"I attended a forum where all the candidates for New Hampshire’s First Congressional District were quizzed on their policy and background. A group of us were called in at midday to put hundreds of Chris Pappas signs across the lawns and driveway of the community college where the forum was being held. It was boiling hot but quite a sight. We then stood at the entrance to the college holding huge signs as people arrived. The forum itself was very aggressive. Some candidates stuck to talking about policy and experience, whilst some got very personal with attacks. I learnt that so called ‘carpetbagging’, where politicians move to certain states for political gain, is not favoured in New Hampshire.

"I visited Harvard University’s Kennedy School of Government and met with a professor and some of his students. I was able to ask questions about American politics and the professor and his students talked about their backgrounds and predictions for the future. Later, a group of us met with the Massachusetts chapter of the political action group Moms Demand Action. It was amazing to hear how the movement has grown and how much impact they have had. It was heart-breaking to hear of their fears for their own children’s safety."

"I also spent some time in Massachusetts with Kate Donohue. She is a superdelegate and the hardest working woman I have ever met. Kate had us canvassing for Jay Gonzalez who was running for Governor. It shocks a lot of people that the 'deep blue' state of Massachusetts has a Republican Governor. Canvassing in Massachusetts was much easier. The houses were closer together and I don’t think I spoke to a single Republican. One of the things I liked most about canvassing there was the diverse range of communities we were connecting with. I met a very wide range of people who all had one thing in common: they dislike Donald Trump.

"I also undertook some phone bank work in both New Hampshire and Massachusetts. Working as part of the phone bank felt really disheartening when no one picked up or they said they didn’t wish to be contacted. It was very hard to convey to people over the phone what a candidate had to offer when they are in a rush. However, on the day of the primaries, we were all asking the simple question of “Have you voted or do you have a plan to vote?”. I really enjoyed convincing people to use their vote.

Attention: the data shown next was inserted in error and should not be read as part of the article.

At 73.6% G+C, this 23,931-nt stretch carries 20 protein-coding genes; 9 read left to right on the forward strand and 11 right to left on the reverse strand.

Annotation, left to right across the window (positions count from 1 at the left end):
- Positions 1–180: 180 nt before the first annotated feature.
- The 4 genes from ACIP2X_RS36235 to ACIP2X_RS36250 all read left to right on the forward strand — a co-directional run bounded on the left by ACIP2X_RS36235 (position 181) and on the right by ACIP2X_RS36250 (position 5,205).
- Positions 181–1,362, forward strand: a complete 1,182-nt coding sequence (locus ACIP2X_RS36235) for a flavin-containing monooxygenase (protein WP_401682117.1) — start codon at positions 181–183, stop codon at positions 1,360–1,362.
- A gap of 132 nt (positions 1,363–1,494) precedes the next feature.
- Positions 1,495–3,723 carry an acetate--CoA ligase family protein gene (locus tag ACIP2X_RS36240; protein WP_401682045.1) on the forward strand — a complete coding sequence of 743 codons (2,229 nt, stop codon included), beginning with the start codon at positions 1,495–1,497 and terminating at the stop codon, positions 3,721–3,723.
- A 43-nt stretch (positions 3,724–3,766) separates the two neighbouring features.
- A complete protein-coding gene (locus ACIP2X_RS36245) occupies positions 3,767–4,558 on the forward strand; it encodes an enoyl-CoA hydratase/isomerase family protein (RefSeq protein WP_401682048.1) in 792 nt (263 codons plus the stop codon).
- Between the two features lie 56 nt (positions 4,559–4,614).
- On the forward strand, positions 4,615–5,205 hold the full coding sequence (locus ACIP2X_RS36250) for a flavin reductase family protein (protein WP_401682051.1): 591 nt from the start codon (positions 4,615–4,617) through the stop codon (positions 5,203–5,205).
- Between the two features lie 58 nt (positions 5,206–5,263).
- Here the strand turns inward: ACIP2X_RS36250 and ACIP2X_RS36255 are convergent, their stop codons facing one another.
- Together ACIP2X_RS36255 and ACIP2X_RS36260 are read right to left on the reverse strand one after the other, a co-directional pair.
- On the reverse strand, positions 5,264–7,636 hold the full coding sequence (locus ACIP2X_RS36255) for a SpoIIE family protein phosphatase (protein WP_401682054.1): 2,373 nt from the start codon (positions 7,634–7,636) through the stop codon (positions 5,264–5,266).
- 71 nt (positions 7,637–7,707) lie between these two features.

"I’m glad to say I have a 100% success rate of the candidates I have been working for winning campaigns. In Massachusetts, I attended a unity rally where all the candidates came to support those who had won and made speeches to encourage everyone to volunteer and work as one unified group. In attendance was Jay Gonzalez, Ayanna Presley, a surprise win and very inspirational as a young black woman and Senator Elizabeth Warren. Everyone was holding signs that read ‘persist’ and the rhetoric was all about removing power from Trump and those who support him. 

"I learnt so much on this trip. I learnt that America is more divided than ever and winning an election takes hard work 24/7, sacrificing your job and putting your family in the spotlight. The USA doesn’t have 6-week election cycles, as soon as one election is over another starts. After just four weeks I was exhausted but amazed by all the volunteers, staffers and candidates I met."

"I am taking two modules that focus on American policy and politics this year and I’m sure I can apply so much of what I have learnt. Thank you to the department for allowing me to have this opportunity."

<p>Sophie Smith internship USA</p>
Display of campaign signs in New Hampshire
<p>Sophie Smith with Democrats</p>
Sophie with Senator Elizabeth Warren, Ayanna Presley and Jay Gonzalez
<p>Sophie Smith internship USA</p>
Harvard University’s Kennedy School of Government

James Lord – Working in Westminster as a Parliamentary Assistant 

Over the summer of 2018 James undertook a two week internship as a Parliamentary Assistant with Charlie Elphicke MP.

"If it had not been for funding from the International Relations and Politics Internship program I would not have been unable to undertake the internship."

"My internship was spilt between the constituency office in Dover as well as the office in Westminster in Portcullis House. At the constituency office I worked on ‘casework’, this involved speaking with and assisting constituents with any issues they had, as well as chasing responses from various departments or agencies who the constituent had asked to be contacted on their behalf. Issues brought up by constituents varied from concerns over planning applications to asking about Brexit and the direction of negotiations. As a result I often had to research legislation and locate various information to explain to constituents why certain issues were dealt with, often in ways that they might disagree with. One of my daily tasks was to look over the minutes of meetings held by the local district council and county council the day before and to provide a summary of what had been discussed and any decisions that had been taken. In addition to this as the office is also home to the local Conservative Association some of my time was spent assisting with their activities, including the creation and management of social media pages.